There is no doubt that with the failure of highways to cope with the traffic of our urban/suburban sprawl, many miles of light-rail lines will be needed in the Baltimore-Washington area in the near future. Unfortunately, our approach to light rail is piecemeal and fraught with political emotionalism. A case in point is the proposed Bethesda-to-Silver Spring transitway.

Light rail is the best use for this corridor, but a four-mile light-rail system cannot hope to be cost-effective. It would be successful, however, if part of a much longer cross-county line from Bethesda to New Carrollton. Such a line running through Silver Spring, Takoma Park, College Park, Riverdale and West Lanham Hills would serve a densely populated area with chronic east-west traffic congestion.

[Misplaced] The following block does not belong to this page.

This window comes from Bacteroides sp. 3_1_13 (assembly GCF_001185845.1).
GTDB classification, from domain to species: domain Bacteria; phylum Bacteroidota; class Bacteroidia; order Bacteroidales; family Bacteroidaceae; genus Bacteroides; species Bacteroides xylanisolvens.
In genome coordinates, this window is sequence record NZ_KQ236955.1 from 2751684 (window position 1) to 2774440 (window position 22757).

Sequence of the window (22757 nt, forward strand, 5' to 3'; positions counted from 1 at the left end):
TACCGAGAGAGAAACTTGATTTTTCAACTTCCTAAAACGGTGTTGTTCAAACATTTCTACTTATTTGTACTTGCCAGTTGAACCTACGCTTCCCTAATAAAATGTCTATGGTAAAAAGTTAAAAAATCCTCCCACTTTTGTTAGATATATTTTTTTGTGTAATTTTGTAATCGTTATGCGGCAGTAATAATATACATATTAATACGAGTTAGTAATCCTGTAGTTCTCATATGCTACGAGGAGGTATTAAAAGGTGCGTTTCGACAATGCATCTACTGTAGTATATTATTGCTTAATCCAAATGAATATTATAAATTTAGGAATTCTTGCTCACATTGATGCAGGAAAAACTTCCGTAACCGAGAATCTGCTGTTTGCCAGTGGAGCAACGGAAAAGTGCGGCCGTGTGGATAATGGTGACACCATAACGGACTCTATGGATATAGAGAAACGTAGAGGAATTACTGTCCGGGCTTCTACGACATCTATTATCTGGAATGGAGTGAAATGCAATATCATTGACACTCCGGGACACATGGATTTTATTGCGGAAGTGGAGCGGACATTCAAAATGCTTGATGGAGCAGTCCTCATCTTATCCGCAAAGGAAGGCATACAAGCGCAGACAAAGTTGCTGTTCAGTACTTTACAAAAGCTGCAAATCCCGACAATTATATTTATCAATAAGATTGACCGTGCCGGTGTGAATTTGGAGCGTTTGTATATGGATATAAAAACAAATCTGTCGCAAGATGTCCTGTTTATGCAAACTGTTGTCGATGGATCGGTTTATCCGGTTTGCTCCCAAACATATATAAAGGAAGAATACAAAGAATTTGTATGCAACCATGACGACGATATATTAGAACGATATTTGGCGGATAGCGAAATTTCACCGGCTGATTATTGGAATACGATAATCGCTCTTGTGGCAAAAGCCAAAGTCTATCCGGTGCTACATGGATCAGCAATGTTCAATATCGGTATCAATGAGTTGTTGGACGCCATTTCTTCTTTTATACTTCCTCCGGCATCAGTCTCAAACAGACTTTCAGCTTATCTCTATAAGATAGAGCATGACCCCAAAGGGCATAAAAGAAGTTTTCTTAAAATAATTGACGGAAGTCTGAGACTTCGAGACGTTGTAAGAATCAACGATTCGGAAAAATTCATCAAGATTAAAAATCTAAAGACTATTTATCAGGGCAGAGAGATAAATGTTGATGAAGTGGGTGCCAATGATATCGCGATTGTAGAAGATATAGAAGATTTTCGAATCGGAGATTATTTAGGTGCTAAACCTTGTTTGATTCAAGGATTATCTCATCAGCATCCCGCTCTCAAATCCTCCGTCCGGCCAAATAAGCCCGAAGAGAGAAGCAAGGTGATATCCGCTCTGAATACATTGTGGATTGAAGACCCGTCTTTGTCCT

By interchanging with Metro at Bethesda, and with Metro and MARC at Silver Spring, College Park and New Carrollton this cross-county line would form a vital connecting link in a total transit network. It could later be extended to Bowie and Annapolis, and from Bethesda into Northern Virginia.

This light-rail line could be built with minimum impact on existing or planned development, residential neighborhoods or environmentally protected areas. County and state legislators from Montgomery and Prince George's counties should seriously consider this concept independent of any state-sponsored transportation studies. They should also endeavor to preserve the old B&O Railroad Georgetown corridor for future transit use. A much needed light-rail line could be operational by 1995, but only if our local politicians get together and define such a need.